Forward Thinking: supporting the academia. What can be done?

16 de September de 2020

Figure 1 © Unsplash/Ramon Salinero

The active role the universities are playing to provide solutions to mitigate the effects of COVID-19 in the country shows clearly that the social responsibility of the academia goes beyond training students. The determination shown by several universities across the country, to serve the general public, at local and national level, are, in our understanding, what we can expect from the academic community during good and challenging times.    

Apart from all the technological and scientific steps taken so far against the coronavirus , the scope and effect of the pandemic also meant that every supply chain is hit hard by the disease, causing import tariffs to skyrocket and goods to take longer to be delivered. In other words, acquiring most raw material in the country to develop those innovations has been a struggle for the innovators, as the key material needed rely on importation. The impact of these temporary restrictions is translated to the price of the final product, when moving to a commercial level, causing some challenges for scaling up, replicating and expanding the technology.   

Another equally important aspect worth mentioning is that, although the investigators behind the interventions are relatively young and come from diverse academic backgrounds, the number of women accounting to the core teams was very low, or nonexistent in some cases. This data does not represent the whole profile of the country, but can be used, perhaps, as an indicator for reflection on the (gender) gap that still requires some calibration.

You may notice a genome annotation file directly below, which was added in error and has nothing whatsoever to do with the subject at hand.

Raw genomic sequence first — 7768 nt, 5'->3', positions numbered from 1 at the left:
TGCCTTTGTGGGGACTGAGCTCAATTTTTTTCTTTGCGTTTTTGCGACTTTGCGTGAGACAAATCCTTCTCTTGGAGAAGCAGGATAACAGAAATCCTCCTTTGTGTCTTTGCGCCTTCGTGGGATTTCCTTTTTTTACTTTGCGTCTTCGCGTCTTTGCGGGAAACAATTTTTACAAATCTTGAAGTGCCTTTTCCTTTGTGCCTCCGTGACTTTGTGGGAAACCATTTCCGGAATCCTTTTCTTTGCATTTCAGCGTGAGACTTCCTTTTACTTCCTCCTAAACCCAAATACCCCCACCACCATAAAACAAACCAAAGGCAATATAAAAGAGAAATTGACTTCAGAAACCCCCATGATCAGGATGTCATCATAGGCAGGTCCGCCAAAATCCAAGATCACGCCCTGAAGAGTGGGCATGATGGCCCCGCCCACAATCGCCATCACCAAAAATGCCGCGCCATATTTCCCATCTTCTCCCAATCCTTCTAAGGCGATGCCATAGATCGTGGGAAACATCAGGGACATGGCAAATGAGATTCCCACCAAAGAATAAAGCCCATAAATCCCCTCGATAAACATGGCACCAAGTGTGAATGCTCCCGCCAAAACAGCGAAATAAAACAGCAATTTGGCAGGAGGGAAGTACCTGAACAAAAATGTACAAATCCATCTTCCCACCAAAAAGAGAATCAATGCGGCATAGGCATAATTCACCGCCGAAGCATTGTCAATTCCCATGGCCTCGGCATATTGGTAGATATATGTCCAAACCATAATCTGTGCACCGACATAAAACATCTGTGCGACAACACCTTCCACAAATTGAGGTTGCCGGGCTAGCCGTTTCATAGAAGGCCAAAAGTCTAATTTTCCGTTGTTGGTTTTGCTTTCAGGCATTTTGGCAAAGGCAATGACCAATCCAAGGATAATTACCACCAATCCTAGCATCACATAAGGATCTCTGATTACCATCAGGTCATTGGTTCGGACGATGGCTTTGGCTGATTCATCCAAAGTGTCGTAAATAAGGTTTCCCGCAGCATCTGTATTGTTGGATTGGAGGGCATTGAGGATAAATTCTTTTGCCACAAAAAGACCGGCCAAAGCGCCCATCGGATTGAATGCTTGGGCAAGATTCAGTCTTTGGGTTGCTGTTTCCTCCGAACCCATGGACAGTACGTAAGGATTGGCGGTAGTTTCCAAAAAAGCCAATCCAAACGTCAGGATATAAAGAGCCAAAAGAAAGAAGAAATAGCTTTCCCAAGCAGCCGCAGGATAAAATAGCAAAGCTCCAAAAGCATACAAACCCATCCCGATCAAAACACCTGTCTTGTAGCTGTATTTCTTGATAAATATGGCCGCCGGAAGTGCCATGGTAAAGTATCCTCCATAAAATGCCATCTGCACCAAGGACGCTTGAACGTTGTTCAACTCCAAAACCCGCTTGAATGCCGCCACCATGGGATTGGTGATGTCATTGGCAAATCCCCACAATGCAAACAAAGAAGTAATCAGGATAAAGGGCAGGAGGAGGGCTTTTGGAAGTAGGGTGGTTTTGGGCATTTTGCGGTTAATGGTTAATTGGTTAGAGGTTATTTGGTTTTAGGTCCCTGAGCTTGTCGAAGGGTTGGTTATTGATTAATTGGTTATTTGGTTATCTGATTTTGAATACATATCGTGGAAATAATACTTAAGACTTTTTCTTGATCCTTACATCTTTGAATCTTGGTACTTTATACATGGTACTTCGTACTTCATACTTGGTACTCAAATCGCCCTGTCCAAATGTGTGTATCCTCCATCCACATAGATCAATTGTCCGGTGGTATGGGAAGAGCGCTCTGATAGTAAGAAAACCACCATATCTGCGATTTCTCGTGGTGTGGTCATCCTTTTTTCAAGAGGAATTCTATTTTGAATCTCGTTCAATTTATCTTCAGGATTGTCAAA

Figure 2: © Unsplash/ThisisEngineering RAEN

Nevertheless, on a more optimistic note, these solutions mapped within the academia can be taken as an evidence of what can be done in the country- even within difficult working conditions, as the ones we are living in.  

Hence, a recent partnership that UNDP Angola has established with MESCTI outlines the creation of an innovation and technology network that is expected to support, initially, 2 pilot incubators in public universities. This is expected to be the first step to foster the creation of more incubators and, also, an incentive to the emergence of new entrepreneurs- transforming their ideas into commercially viable products.  Additionally, the partnership will also include joint efforts towards the mobilization of funds to support the activities and other common goals. Therefore, any harvested investment directed towards local and regional research institutions is expected to be greatly valued and applied. 

We hope you have enjoyed the reading that follows:

Part 1: What are the universities doing in times of COVID19?  An Angolan overview.

Part 2: What´s happening? How academia is responding to the COVID 19 pandemic?

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